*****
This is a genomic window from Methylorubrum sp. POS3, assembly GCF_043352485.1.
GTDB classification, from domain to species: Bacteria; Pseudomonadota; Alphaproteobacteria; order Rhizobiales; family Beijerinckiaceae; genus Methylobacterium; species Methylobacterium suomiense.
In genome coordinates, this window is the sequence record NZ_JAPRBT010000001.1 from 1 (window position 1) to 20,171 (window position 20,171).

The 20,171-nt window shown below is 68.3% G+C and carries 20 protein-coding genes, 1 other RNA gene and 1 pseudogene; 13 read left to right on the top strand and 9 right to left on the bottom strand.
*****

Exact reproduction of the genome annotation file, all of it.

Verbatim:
This is a genomic window from Methylorubrum sp. POS3, assembly GCF_043352485.1.
GTDB classification, from domain to species: Bacteria; Pseudomonadota; Alphaproteobacteria; order Rhizobiales; family Beijerinckiaceae; genus Methylobacterium; species Methylobacterium suomiense.
In genome coordinates, this window is the sequence record NZ_JAPRBT010000001.1 from 1 (window position 1) to 20,171 (window position 20,171).

The 20,171-nt window shown below is 68.3% G+C and carries 20 protein-coding genes, 1 other RNA gene and 1 pseudogene; 13 read left to right on the top strand and 9 right to left on the bottom strand.